‘Tracks with everything’ has been rapidly developing into something of a mantra within the agricultural machinery industry.
There are good reasons for this; Ever increasing machine weight and the growing concern for soil structure and health combine to focus attention on reducing the ground pressure exerted by vehicles.
Claas has long been a champion of nurturing the soil by the replacement of wheels with tracks on its heavier equipment, and in 2018 it introduced the Terra Trac concept to its range of Jaguar forage harvesters.
Milestone for Terra Trac
This month saw the 100th Jaguar equipped with tracks come off the production line. Destined for North America, it is the larger of the two models available with 925hp on tap.
Originally designed to bring the benefits of low ground pressure (LGP) to European stock farmers who wish to cut grass early in the season and maize much later in the year, the concept has also found great favor in America.
Around two thirds of the machines built are destined for this market where its ability to cut maize on wet ground without forming deep ruts is greatly valued.
However, it doesn’t stop there. Customers in the US have come to appreciate the smooth ride Terra Tracs offer on ground that has been watered by central irrigation pivots.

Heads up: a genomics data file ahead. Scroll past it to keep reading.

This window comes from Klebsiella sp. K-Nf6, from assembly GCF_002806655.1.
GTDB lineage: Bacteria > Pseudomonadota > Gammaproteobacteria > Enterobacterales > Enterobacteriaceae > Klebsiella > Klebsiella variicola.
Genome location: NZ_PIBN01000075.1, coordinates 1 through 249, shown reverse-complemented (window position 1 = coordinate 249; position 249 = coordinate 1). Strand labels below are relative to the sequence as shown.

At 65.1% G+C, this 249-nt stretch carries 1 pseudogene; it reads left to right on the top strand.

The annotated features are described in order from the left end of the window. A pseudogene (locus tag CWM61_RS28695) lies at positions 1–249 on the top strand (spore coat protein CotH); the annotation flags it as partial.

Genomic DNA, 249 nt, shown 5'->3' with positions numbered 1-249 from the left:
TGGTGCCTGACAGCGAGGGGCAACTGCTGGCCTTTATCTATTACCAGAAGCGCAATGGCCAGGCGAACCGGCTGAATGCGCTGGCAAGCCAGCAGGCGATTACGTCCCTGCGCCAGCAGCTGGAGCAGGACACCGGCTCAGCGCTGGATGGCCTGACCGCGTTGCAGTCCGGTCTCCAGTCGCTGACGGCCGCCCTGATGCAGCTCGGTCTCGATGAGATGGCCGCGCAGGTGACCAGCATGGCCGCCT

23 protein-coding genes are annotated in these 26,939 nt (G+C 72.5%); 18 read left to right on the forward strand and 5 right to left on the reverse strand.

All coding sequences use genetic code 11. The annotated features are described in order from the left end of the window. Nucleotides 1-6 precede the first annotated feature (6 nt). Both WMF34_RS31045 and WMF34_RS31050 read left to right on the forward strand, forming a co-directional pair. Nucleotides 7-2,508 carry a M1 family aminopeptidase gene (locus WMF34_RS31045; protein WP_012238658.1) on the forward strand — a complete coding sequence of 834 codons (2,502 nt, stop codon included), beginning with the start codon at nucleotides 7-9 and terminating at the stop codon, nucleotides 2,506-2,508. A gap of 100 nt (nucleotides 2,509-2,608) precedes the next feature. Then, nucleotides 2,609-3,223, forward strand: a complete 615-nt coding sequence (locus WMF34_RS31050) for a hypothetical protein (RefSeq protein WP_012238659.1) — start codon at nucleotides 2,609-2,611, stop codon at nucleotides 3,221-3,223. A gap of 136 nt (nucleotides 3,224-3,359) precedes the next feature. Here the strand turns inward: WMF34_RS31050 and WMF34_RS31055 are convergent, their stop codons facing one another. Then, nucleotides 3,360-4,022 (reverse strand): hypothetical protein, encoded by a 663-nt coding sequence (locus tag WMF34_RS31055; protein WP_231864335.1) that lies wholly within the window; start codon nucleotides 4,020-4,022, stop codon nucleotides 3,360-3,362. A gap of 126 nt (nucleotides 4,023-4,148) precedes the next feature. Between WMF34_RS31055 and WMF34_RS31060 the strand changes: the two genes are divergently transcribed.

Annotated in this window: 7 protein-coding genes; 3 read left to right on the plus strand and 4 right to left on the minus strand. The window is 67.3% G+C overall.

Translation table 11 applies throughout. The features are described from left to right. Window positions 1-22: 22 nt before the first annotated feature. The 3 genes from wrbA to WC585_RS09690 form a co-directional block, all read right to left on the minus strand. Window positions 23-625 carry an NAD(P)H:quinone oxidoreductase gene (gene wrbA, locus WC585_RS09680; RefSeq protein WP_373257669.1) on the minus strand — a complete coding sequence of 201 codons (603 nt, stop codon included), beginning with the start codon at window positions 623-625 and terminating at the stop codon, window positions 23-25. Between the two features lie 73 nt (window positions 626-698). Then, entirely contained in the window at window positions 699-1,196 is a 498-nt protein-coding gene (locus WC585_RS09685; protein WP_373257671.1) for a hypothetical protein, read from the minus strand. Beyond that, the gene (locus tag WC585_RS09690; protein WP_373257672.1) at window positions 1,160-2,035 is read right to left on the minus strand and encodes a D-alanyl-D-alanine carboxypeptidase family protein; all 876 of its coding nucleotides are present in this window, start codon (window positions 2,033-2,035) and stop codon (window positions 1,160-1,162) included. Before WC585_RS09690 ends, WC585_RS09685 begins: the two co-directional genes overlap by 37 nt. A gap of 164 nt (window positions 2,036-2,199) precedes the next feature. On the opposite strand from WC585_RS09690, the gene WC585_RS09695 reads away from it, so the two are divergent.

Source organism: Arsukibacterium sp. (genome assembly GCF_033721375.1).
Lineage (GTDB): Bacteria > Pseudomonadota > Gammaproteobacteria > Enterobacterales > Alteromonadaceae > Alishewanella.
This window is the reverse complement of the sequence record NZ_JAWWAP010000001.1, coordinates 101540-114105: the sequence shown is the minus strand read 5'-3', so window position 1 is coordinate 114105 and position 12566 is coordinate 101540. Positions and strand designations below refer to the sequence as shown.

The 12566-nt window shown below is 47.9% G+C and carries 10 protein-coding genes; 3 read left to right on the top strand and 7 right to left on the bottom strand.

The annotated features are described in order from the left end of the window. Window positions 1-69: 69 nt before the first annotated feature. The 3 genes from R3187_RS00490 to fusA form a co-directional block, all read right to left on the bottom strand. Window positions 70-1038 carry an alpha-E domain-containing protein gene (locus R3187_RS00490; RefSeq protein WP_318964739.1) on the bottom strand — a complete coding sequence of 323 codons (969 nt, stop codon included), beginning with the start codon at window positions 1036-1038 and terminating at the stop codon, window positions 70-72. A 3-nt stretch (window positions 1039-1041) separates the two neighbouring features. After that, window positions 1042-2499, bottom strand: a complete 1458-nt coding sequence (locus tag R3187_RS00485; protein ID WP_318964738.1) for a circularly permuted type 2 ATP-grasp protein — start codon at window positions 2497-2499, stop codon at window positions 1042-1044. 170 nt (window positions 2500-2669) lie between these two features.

These tend to leave concentric circles of ruts over which the tracked foragers ‘float’. This doesn’t just add to operator comfort but saves wear and tear on the machinery, in addition to reducing soil contamination from the crop.
Tracks have issues to
One criticism of tracks is that they can scuff the soil when turning on headlands. This is a particular problem on grassland where such damage to the sward reduces growth and encourages weed infestation.
To overcome this Claas has developed a lifting system that pushes down on the central rollers thus lifting the track ends away from the ground, minimizing the tearing up of the turf.
Another advantage that farmers have found with the tracked harvesters is much reduced sideslip on slopes. Claas believes that this, along with the improved ride, is a selling point as important as the reduced soil compaction.
As is often the case with new additions to machines, the benefit to the farmer extends beyond the original concept and Claas is keen to draw out attention to these unexpected gains associated with fitting tracks, rather than wheels.